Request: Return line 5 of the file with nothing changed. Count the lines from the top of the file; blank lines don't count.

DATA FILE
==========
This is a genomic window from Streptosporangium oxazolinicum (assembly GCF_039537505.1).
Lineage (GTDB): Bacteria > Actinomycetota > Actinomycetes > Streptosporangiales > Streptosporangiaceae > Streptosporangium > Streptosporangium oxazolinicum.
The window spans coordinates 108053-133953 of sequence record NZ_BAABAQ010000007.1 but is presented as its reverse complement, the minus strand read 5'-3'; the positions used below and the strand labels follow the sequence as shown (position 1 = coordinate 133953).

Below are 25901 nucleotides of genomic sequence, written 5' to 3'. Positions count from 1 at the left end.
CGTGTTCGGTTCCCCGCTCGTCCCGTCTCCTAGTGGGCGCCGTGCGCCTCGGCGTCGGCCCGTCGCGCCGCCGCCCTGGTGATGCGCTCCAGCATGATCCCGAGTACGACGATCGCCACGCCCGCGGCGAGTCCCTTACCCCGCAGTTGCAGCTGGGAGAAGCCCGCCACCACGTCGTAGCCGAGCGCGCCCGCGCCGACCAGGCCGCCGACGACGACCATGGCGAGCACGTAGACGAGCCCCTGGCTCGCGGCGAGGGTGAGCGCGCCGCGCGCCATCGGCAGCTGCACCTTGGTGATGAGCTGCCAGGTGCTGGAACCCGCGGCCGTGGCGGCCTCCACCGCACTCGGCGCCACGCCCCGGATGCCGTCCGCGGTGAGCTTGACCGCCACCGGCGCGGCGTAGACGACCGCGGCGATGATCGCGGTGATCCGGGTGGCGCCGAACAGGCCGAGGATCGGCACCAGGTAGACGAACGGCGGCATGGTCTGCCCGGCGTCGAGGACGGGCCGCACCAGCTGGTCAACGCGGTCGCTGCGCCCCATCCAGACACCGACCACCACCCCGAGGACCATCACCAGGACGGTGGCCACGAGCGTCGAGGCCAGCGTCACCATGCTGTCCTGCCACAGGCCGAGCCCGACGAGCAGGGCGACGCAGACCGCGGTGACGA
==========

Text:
CGTGTTCGGTTCCCCGCTCGTCCCGTCTCCTAGTGGGCGCCGTGCGCCTCGGCGTCGGCCCGTCGCGCCGCCGCCCTGGTGATGCGCTCCAGCATGATCCCGAGTACGACGATCGCCACGCCCGCGGCGAGTCCCTTACCCCGCAGTTGCAGCTGGGAGAAGCCCGCCACCACGTCGTAGCCGAGCGCGCCCGCGCCGACCAGGCCGCCGACGACGACCATGGCGAGCACGTAGACGAGCCCCTGGCTCGCGGCGAGGGTGAGCGCGCCGCGCGCCATCGGCAGCTGCACCTTGGTGATGAGCTGCCAGGTGCTGGAACCCGCGGCCGTGGCGGCCTCCACCGCACTCGGCGCCACGCCCCGGATGCCGTCCGCGGTGAGCTTGACCGCCACCGGCGCGGCGTAGACGACCGCGGCGATGATCGCGGTGATCCGGGTGGCGCCGAACAGGCCGAGGATCGGCACCAGGTAGACGAACGGCGGCATGGTCTGCCCGGCGTCGAGGACGGGCCGCACCAGCTGGTCAACGCGGTCGCTGCGCCCCATCCAGACACCGACCACCACCCCGAGGACCATCACCAGGACGGTGGCCACGAGCGTCGAGGCCAGCGTCACCATGCTGTCCTGCCACAGGCCGAGCCCGACGAGCAGGGCGACGCAGACCGCGGTGACGA